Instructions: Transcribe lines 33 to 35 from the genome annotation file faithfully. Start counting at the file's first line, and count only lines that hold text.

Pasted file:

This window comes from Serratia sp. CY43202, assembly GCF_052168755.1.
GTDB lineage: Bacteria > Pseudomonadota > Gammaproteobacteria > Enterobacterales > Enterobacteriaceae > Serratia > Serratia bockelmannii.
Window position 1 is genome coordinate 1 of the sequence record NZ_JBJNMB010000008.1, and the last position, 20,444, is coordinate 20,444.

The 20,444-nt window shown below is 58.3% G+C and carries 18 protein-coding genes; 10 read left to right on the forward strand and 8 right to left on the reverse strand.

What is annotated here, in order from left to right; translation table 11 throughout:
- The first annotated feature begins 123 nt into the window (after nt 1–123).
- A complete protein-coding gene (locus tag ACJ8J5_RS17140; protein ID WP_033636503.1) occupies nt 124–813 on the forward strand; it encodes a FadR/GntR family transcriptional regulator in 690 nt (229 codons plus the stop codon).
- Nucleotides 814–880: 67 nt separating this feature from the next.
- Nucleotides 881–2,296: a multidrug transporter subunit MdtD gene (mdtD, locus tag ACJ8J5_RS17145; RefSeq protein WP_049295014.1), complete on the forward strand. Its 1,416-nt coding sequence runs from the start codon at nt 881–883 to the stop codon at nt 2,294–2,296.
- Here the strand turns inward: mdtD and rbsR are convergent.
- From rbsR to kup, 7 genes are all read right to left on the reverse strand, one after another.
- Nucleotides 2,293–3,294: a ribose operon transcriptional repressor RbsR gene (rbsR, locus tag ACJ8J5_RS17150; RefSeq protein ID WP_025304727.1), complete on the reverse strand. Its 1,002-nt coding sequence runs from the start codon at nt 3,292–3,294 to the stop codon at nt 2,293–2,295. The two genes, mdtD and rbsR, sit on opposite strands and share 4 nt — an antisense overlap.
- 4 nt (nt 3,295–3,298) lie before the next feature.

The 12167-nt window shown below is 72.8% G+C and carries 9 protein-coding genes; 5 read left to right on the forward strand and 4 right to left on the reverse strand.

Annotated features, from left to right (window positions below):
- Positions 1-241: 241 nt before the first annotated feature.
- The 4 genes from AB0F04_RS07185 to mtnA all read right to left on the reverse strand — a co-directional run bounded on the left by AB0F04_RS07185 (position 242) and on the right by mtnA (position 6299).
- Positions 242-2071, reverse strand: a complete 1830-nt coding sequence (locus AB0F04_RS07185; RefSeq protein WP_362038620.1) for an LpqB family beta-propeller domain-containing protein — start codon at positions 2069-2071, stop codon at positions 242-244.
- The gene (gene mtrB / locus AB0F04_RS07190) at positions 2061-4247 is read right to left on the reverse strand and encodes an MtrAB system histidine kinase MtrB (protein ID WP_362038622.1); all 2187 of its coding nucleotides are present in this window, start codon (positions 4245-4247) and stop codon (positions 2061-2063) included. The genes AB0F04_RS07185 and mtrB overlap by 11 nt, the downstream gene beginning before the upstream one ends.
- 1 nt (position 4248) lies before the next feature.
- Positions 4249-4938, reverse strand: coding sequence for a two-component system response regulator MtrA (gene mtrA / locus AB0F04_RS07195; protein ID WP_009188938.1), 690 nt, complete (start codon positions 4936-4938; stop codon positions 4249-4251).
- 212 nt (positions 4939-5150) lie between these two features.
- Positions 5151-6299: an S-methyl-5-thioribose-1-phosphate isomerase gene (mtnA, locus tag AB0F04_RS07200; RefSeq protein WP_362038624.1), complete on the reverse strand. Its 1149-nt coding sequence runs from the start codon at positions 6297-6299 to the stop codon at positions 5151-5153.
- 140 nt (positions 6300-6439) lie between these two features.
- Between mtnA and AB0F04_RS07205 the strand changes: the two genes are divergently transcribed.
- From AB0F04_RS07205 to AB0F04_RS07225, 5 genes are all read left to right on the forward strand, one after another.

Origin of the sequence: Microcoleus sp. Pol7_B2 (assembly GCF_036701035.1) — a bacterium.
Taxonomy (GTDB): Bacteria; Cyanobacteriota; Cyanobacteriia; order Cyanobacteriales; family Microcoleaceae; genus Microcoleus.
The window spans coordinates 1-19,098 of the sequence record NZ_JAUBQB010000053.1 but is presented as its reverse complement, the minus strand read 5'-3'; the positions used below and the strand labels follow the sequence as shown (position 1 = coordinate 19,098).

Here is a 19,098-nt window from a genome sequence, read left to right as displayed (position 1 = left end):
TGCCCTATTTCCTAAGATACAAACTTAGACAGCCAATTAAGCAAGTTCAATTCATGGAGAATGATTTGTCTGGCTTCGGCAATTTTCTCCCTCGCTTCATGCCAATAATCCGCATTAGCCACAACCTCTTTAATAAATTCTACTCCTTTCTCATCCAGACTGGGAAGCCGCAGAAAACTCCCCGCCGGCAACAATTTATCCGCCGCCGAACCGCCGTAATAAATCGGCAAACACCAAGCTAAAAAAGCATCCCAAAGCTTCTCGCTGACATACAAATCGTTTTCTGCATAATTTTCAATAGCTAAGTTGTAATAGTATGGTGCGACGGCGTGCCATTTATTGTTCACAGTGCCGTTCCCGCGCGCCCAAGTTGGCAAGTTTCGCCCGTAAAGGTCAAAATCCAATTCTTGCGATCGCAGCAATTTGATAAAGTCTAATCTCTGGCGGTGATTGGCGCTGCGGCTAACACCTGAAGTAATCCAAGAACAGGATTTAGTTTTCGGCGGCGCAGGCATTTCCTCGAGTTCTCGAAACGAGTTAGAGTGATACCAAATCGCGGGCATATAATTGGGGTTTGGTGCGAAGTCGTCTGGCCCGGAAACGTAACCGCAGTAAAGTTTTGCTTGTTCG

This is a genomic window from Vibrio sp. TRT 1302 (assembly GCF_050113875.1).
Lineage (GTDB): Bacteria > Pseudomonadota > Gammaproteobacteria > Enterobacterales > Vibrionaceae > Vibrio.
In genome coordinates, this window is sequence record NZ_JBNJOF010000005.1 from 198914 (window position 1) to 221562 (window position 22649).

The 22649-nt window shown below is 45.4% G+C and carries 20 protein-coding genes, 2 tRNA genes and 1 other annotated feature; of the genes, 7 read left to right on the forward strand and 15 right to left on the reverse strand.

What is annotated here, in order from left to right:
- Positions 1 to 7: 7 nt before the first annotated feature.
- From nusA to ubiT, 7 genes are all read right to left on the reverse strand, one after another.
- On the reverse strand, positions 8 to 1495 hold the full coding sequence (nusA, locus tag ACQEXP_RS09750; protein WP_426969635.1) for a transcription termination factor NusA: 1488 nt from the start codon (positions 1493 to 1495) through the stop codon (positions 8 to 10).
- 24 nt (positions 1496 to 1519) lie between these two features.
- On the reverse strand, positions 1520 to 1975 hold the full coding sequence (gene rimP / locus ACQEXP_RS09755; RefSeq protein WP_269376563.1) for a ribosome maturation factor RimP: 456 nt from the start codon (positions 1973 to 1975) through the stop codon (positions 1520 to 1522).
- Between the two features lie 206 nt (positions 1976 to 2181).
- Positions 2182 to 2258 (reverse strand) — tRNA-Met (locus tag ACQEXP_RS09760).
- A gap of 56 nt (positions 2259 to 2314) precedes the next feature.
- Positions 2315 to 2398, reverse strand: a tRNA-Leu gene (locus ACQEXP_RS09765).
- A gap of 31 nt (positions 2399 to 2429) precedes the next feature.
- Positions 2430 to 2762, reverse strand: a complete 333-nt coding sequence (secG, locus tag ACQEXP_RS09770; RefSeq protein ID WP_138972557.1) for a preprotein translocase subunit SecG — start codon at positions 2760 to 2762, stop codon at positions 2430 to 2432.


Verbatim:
Lineage (GTDB): Bacteria > Pseudomonadota > Gammaproteobacteria > Enterobacterales > Vibrionaceae > Vibrio.
In genome coordinates, this window is sequence record NZ_JBNJOF010000005.1 from 198914 (window position 1) to 221562 (window position 22649).

The 22649-nt window shown below is 45.4% G+C and carries 20 protein-coding genes, 2 tRNA genes and 1 other annotated feature; of the genes, 7 read left to right on the forward strand and 15 right to left on the reverse strand.